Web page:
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Monday, April 1, 2019


Mount Union: Prescott National Forest
 View of Mt. Davis seen from 7979-foot Mt. Union
Where as the thrill of reaching a mountain summit usually comes with a wham-pow jolt of pride, gaining the high point of the Bradshaw Mountains in Yavapai County kind of creeps up on you instead. 
Snow on the Dandrea Trail No. 285, 3-30-2019.
The hiking trails that lead to the 7979-foot pinnacle of Mount Union are neither technical nor precipitous.
The fire lookout on Mt. Union was built in 1933
Unlike other Arizona peaks, there are no false summits, no cliff-dangling passages and no obvious risks to life and limb. Regardless of its lack of adrenaline rushes, the straightforward route is not without its challenges.
Big views on the Yankee Doodle Trail No. 284
It’s only a two-mile hike to the top, but working through the rough, rocky course is an exercise in balance and tenacity. It’s a real ankle-twister, so sturdy footwear and hiking poles are essential. Located southeast of Prescott near the mountain community of Potato Patch, the Dandrea Trail No. 285 and the Yankee Doodle Trail No. 284 combine for a short but tricky route to the peak. The trails are signed only by their numbers, not their colorful monikers which, along with nearby landform names, were assigned by miners working for competing factions during the Civil War.  

The bare bones trailhead straddles a drainage where the headwaters of the Hassayampa River—spilling from the spring-laden slopes between Mount Davis (named for President of the Confederate States, Jefferson Davis) and Mount Union-- begin to gain momentum.  Hop the chugging stream and head toward the “285” sign, which marks the first leg of the circuit. Trail No. 285 is an old mining road that was built long before the concept of sustainability gained traction and thus has not held up well. Thrashed by the forces of nature, the road has devolved into a quagmire of loose rock and debris. Sometimes paralleling the Hassayampa drainage, sometimes swamped by its overflow, trail conditions vacillate between poor and treacherous. But, picking your way though is part of the adventure. Also, several unmarked spur paths that spin off the main road can be confusing. To stay on track, always head right at these junctions. 
The summit road was snow-covered on 3-30-2019.
View from a high section of the Dandrea Trail
Between keeping an eye to the ground to avoid falls, be sure to take time to appreciate the thick coniferous forest that surrounds the trail. The canyon-bound lower mile of the route is wrapped in thick, moss-draped woodlands dominated by Douglas and white firs plus spotty stands of aspens struggling to find the sunlight they need to survive. 
A typical scene on the rocky Dandrea Trail
As the trail gains elevation, airy stands of Alligator junipers and Gamble oaks take over, opening up views of distant Granite Mountain.
Big Bug Mesa (mid field right) seen from Trail No. 284
At the 1.2-mile point, the route emerges from the forested canyon at a gate and 4-way junction on the saddle between Mount Davis and Mount Union. Here, Trail 285 continues 1.6 miles downhill to the abandoned Dandrea Ranch site--a pretty side trip if you’re so inclined. But if your eyes are on the summit prize, head right (southwest) and follow the Yankee Doodle Trail No. 284.  Although still rocky, this 0.6-mile leg is much less hazardous and more exposed than the canyon segment.  Climbing through an oak-fringed corridor, Trail 284 features peeks of the fire lookout and communication towers on the summit and grand mountain vistas.  To the east, the long form of Big Bug Mesa stands out among minor ridgelines and pine-covered foothills. Where the trail meets the dirt summit road, head left (remember this spot because it’s easy to miss on the way back) and make the final 0.2-mile slog to the top.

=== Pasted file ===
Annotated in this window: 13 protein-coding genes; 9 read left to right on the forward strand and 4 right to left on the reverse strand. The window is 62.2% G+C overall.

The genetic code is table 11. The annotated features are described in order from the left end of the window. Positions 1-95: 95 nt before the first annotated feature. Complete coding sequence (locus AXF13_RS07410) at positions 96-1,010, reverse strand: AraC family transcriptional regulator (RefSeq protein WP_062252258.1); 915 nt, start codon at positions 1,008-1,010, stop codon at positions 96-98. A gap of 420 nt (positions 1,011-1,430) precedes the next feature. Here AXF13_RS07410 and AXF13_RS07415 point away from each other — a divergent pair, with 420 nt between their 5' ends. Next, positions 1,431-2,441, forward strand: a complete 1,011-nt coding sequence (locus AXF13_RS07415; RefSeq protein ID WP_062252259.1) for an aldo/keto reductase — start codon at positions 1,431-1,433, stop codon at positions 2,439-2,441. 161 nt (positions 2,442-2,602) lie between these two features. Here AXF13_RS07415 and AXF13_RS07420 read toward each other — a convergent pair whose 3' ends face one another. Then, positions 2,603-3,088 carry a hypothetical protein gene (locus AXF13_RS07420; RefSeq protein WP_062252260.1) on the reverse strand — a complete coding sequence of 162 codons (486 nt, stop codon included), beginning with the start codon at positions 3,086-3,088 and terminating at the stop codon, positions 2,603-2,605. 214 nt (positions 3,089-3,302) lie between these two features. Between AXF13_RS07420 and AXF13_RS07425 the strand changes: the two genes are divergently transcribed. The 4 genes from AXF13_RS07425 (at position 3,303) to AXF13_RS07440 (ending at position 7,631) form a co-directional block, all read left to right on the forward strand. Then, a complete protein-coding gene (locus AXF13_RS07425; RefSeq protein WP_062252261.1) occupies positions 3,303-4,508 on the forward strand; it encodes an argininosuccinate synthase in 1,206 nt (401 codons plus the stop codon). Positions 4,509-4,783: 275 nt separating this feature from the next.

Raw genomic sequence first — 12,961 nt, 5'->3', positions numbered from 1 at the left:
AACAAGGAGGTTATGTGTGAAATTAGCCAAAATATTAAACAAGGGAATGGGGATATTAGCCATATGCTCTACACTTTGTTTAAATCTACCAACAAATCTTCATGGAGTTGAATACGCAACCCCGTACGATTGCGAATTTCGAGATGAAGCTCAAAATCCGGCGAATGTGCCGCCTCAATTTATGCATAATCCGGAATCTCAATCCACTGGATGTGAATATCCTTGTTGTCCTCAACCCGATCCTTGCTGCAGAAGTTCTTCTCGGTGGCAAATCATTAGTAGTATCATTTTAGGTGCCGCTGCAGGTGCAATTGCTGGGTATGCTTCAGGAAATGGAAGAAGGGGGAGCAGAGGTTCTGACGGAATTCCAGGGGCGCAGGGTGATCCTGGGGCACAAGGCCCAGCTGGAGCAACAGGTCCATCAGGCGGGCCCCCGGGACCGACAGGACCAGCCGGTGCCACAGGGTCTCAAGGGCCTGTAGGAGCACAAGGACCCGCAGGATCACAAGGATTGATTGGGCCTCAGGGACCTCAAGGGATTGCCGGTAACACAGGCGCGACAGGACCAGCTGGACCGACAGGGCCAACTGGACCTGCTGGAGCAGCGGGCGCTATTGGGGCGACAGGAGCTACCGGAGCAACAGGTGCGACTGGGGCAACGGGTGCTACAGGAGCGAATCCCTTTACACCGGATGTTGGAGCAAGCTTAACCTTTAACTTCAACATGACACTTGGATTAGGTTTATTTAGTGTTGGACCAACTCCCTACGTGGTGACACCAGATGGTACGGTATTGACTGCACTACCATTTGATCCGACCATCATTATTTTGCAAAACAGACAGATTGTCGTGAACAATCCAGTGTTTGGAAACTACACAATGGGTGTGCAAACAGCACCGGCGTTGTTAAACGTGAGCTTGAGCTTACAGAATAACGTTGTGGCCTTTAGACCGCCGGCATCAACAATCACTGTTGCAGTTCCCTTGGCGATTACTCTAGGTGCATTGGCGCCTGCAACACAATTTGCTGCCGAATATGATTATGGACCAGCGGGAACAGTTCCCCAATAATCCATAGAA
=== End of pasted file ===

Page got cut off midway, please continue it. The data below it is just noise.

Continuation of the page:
Trail 285 climbs through the headwaters of the Hassayampa
A fire lookout that was built by Civilian Conservation Corps workers in 1933 stands 30 feet above the bald, boulder-cluttered apex.
The saddle junction
At its base, the names of CCC workers etched into a cement slab add a note history and humanity to the creaky metal structure and its companion cabin.  The tower is still in active service and is occupied during fire season.  
View from the summit of Mount Union
A walk around the tiny peak reveals 360-degree vistas that validate this mountain as the standard-bearer of the Bradshaws while demonstrating that a summit trek doesn’t have to be the hardest, highest or most inaccessible to deliver a rewarding experience.
Douglas fir trees dominate the canyon segment of the hike
Mount Union is high point of the Bradshaw Mountains
Trailhead at the edge of the Potato Patch community.
LENGTH: 4 miles roundtrip
RATING: difficult
ELEVATION: 6849 – 7979 feet
From State Route 69 in Prescott, turn south on Walker Road (intersection with the stoplight near the Costco center) and continue 10.5 miles to the “T” intersection at Poacher’s Row that’s marked by sign for the Potato Patch community. Turn left and continue 0.7 miles to where the road ends at the 285 trailhead. There’s parking for about two vehicles at the trailhead and there are additional spaces along the road, but be respectful of the private property in the area and do not block driveways. 
Summit marker.
High-clearance vehicles are recommended as the last few miles of the access roads are on rough dirt with potholes. There are no fees or facilities at the trailhead.
INFO: Prescott National Forest

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